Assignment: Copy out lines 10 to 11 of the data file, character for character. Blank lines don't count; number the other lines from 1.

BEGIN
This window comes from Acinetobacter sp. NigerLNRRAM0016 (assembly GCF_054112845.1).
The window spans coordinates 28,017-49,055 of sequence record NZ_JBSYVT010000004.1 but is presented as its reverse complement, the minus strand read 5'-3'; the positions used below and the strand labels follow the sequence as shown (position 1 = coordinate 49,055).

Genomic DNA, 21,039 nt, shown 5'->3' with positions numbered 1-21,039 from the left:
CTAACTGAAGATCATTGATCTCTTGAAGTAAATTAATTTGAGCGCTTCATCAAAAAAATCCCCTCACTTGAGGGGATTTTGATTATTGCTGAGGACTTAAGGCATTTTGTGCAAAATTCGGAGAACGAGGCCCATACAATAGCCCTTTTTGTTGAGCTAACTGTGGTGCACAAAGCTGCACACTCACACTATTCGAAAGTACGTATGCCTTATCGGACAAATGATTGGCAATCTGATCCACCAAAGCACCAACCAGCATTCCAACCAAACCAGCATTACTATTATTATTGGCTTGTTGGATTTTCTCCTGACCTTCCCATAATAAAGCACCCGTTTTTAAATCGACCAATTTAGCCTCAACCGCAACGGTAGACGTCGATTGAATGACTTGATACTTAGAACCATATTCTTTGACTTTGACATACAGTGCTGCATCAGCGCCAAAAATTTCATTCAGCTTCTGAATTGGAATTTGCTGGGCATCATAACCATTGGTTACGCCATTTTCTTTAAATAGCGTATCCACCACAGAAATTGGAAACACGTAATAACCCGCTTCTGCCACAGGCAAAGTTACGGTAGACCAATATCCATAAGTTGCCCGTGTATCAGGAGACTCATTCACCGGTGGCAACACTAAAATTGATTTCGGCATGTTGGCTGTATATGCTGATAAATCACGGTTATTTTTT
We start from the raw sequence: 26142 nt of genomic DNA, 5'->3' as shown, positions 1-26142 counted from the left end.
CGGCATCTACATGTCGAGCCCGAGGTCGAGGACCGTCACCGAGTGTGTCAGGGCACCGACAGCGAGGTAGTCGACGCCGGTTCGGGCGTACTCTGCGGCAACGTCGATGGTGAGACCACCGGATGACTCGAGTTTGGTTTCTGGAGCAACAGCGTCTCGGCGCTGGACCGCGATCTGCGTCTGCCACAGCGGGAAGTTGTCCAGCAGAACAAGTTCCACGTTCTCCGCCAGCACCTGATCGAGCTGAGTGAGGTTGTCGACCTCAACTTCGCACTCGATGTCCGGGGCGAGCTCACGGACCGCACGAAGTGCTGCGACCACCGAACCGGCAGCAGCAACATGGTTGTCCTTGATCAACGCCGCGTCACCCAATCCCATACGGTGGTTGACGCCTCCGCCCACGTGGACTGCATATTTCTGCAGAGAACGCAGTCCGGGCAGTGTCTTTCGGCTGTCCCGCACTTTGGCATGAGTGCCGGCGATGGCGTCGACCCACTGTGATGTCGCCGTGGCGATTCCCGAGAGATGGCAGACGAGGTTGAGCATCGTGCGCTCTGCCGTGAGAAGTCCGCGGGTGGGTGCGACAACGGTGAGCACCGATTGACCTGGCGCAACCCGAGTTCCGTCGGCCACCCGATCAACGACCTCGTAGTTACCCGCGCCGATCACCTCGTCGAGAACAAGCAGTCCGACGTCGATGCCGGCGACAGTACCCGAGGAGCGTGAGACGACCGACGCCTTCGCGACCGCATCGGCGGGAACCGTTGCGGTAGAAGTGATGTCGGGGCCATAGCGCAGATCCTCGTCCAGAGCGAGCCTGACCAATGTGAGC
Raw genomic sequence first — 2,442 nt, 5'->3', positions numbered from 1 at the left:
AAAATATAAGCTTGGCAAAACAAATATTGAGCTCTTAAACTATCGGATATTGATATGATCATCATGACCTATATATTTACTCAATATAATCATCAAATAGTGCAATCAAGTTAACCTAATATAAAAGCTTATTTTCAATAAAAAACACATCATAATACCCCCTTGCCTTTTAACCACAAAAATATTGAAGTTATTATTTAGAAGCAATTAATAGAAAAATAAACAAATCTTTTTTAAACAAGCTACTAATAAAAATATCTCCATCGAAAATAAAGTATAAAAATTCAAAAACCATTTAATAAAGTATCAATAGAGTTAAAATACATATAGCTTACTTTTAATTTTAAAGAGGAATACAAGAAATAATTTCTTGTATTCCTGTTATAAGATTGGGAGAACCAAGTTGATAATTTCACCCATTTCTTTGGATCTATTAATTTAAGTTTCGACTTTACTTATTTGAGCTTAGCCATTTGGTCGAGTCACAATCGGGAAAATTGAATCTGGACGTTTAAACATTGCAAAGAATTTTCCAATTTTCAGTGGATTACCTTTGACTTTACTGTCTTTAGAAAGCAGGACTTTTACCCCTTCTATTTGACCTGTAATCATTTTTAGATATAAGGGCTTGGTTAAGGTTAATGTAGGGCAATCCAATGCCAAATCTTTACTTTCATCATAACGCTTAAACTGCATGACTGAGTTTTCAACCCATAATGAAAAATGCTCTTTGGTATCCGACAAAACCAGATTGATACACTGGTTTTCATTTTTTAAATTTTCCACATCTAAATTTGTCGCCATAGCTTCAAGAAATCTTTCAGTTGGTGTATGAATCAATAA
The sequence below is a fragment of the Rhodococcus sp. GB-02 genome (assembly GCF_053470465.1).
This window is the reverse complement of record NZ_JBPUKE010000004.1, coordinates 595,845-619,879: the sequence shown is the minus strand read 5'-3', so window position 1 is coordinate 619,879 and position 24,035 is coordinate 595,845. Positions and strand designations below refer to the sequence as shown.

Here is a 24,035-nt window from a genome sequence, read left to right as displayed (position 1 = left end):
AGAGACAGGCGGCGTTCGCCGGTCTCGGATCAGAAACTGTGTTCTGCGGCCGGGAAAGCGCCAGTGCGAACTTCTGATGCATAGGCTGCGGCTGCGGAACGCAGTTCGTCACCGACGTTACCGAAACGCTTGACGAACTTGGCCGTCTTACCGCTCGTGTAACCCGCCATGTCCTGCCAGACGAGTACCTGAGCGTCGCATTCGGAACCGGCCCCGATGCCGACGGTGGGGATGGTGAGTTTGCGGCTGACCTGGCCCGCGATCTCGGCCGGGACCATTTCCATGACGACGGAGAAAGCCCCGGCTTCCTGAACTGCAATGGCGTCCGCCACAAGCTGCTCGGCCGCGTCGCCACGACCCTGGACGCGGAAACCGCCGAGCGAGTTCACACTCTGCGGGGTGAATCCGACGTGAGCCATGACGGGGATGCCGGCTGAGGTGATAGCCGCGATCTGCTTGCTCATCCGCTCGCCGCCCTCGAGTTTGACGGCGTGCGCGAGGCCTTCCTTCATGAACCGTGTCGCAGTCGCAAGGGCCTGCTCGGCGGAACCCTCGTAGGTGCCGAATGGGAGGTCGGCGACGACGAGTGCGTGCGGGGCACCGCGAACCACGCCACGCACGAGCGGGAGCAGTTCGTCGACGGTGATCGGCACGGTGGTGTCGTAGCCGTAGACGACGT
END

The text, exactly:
This window is the reverse complement of record NZ_JBPUKE010000004.1, coordinates 595,845-619,879: the sequence shown is the minus strand read 5'-3', so window position 1 is coordinate 619,879 and position 24,035 is coordinate 595,845. Positions and strand designations below refer to the sequence as shown.

Here is a 24,035-nt window from a genome sequence, read left to right as displayed (position 1 = left end):